Monday, May 2, 2016

Mississippi Roast, Bourbon Peaches and Mame

Jones Creek Beef #3   Mississippi Roast

This time we're making a "new traditional" roast, the recipe for which has been pinned and blogged almost to death according to some folks. 

The brain child of Mississippi residents Robin Chapman and Karen Farese, this recipe has gone viral, and Ms Chapman has appeared on the Oprah show among other things, touting her invention. I should be so lucky! In spite of all the media hype this recipe is simplicity itself and very flavor-filled.

2 lb Jones Creek Chuck or Rump Roast
1-2 tsp Kosher Salt and freshly ground Black Pepper, to taste
1/4 cup AP flour
3 Tbsp Olive Oil, for browning
1/2 stick unsalted Butter
1 packet powdered Ranch Dressing mix
1 packet Au Jus Gravy mix
12-16 pepperoncini
Optional -- chopped parsley, for garnish
Salt and pepper the roast, if desired. Then coat with the flour and brown in a splash of oil until you get a nice dark crust. Put the browned roast in a slow cooker. Surround the roast with the pepperoncini and the pickling liquid. Sprinkle the roast with the seasoning packets, and top with the butter. Cover and set the timer for six hours.
Meanwhile figure out what side dishes you want to serve, and cook them. I went with what the Scots would call Tatties & Neeps -- chunky cut potatoes and turnips cooked together, with frozen peas & carrots.

O..M..G.. This is FLAVOR-FILLED!! We need a new word to describe how good this is. The rich taste of the lean grass-fed beef cooked almost to falling apart; the little bit spicy, little bit vinegary mouth watering gravy. Can you say "heaven on a plate?" I knew you could. 
I cooked the roast Sunday afternoon/evening while we watched our favorite PBS shows, and we tasted it about 9PM. Sally demanded a slice of roast with veggies, tatties & neeps for her lunch on Monday. Almost unheard of from the woman who doesn't care for warmed up beef!! I took the remaining roast and sides to the boat for my in-the-week main dish and shared it with Sara and John for Monday lunch, and then had it for two more meals myself.

Holly's Bourbon Peach Cobbler
I found this recipe while searching for something "no-bake" to do with a jar of bourbon-infused peaches which Sally's daughter Holly had sent me from Alexandria, VA. I made this dessert for our "Sunday Brunch with Mum" a week or so back.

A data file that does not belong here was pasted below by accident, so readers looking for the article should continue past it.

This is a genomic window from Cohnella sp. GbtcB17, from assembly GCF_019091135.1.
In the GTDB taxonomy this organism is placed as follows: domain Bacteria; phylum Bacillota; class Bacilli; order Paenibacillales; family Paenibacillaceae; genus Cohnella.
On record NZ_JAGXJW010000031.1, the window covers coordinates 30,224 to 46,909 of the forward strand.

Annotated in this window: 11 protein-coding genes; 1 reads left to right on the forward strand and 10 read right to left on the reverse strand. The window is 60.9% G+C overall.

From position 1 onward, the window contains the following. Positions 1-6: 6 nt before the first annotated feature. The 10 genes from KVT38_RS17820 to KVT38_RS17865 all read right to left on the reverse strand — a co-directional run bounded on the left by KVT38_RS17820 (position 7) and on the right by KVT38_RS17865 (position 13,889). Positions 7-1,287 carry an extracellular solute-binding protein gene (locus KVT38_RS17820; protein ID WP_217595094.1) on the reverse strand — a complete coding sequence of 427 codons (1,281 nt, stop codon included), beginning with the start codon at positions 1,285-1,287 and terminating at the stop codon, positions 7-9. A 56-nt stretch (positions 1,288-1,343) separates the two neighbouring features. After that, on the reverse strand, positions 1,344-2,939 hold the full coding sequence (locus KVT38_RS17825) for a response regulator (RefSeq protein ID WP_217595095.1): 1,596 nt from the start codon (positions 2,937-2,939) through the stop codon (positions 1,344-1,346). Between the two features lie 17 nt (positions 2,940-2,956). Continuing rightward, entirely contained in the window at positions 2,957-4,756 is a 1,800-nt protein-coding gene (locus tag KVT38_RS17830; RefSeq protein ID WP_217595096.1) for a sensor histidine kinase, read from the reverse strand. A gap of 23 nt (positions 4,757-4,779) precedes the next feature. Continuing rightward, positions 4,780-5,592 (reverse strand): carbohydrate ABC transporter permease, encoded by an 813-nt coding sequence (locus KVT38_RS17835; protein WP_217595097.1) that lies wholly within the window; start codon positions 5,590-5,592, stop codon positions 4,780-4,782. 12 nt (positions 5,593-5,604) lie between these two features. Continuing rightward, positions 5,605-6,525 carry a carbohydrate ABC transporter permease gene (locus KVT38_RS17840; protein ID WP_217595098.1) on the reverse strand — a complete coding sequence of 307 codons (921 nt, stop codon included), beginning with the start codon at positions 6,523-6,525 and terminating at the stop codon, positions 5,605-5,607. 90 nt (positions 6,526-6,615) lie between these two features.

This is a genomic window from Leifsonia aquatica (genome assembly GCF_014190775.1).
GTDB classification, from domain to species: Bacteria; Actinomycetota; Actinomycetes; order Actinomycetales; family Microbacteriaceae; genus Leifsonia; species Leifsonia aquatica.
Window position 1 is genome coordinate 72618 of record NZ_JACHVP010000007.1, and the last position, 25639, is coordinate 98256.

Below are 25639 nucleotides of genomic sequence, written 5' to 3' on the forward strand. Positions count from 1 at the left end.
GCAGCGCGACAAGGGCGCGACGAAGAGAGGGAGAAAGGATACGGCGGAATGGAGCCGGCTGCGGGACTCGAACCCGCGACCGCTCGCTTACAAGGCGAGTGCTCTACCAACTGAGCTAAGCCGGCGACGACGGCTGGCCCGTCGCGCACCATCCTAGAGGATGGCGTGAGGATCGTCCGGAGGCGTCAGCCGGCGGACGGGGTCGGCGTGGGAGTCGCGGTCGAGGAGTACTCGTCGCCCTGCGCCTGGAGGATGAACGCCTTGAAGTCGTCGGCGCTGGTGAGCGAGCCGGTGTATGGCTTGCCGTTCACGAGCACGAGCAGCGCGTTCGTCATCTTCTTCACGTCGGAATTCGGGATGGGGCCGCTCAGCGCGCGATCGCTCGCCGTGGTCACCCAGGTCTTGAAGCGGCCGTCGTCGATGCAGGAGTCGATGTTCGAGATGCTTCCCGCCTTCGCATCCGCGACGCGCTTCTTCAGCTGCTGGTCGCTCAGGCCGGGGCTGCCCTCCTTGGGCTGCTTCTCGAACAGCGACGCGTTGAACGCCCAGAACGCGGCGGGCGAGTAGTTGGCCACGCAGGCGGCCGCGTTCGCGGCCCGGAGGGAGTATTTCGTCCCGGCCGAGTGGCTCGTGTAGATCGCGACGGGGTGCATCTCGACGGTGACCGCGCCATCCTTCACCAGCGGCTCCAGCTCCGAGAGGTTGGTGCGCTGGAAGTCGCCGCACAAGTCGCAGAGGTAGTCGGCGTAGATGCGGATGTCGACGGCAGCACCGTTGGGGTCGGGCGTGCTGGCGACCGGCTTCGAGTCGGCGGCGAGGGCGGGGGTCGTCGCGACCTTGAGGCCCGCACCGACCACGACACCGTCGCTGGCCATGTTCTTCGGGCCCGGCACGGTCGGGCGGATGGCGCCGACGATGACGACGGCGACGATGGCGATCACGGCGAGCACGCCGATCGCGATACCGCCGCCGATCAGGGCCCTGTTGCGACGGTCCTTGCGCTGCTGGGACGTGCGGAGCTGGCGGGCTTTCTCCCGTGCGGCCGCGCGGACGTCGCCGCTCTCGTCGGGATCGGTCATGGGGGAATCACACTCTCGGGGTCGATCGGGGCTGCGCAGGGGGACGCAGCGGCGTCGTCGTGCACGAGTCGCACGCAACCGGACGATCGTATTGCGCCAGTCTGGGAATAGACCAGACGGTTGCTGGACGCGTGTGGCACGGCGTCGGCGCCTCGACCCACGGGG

Since I had a jar of cooked peaches, I skipped straight to heating the syrupy peaches to thicken the sauce, then put the hot concoction into bowls. I topped the peaches with crumbles of home-made gingersnaps from Uncle Charlie, the local cookie-maker who passes out yummy baked goods to veterans at the VA.

3-4 cups sliced fresh Peaches
1/2 cup Water
1/2 cup Brown Sugar, divided 
2 Tbsp Butter or Margarine
1/8 tsp Vanilla
3 Tbsp Cornstarch
pinch of Salt
2 cups crumbled Ginger Snaps

In a saucepan, combine 1/4 cup sugar, cornstarch, salt, and water. Stir to dissolve, then cook over medium heat, stirring constantly until mixture thickens.

Add vanilla and peaches. Stir to mix thoroughly. Taste. Add the remaining sugar (if needed)and butter, and cook until the sugar dissolves and the peaches have softened a bit.
Pour into an 8-inch square pan, a pie pan, or individual serving dishes. Top with crumbed ginger snaps. Serve with cream, whipped cream, or vanilla ice cream.

Mame.... how I love ya, how I love ya.....
Yep, we're heading into tropical fruit season. We went to the Ortiz Farmers Market on Sunday and saw Longan, Mangoes of several varieties, Apple Bananas, and the first Mame of the season. The middle-brown, football-shaped Mame, with its sweet orange flesh, is one our favorite subjects for dessert smoothies, with or without a scoop of Greek yogurt. The price is a bit high right now,but we couldn't resist a nice mushy-ripe two pounder for Sunday evening dessert.
 This last photo just doesn't capture the pastel orange color of the smoothie made from just fruit and half & half...

No comments:

Post a Comment

What's up in your kitchen?

Note: Only a member of this blog may post a comment.